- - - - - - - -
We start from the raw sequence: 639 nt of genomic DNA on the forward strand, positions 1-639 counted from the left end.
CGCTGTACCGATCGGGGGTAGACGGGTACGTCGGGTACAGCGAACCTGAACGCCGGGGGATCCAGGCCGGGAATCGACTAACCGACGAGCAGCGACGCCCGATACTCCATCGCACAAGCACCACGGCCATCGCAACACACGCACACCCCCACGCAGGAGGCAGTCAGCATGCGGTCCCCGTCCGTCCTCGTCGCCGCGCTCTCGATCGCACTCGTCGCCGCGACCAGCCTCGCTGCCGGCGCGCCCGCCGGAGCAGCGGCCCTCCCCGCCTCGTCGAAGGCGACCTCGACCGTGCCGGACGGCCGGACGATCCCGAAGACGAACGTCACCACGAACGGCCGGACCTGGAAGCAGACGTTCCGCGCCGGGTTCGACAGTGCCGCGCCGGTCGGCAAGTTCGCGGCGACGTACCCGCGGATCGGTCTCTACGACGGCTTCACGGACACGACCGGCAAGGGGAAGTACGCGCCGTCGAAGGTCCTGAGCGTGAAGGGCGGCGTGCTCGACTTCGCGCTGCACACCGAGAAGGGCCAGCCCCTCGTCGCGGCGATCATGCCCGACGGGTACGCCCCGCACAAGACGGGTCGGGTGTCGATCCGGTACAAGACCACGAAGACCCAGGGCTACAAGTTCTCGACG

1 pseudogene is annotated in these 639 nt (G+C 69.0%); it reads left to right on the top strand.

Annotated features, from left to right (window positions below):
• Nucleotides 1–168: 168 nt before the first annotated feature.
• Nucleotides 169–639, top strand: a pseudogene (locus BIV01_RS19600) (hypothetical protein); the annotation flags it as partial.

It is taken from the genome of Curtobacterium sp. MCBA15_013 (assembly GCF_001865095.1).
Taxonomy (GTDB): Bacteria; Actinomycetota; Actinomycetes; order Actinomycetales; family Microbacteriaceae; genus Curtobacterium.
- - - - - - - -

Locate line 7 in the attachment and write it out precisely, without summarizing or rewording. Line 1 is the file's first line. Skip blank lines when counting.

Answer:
It is taken from the genome of Curtobacterium sp. MCBA15_013 (assembly GCF_001865095.1).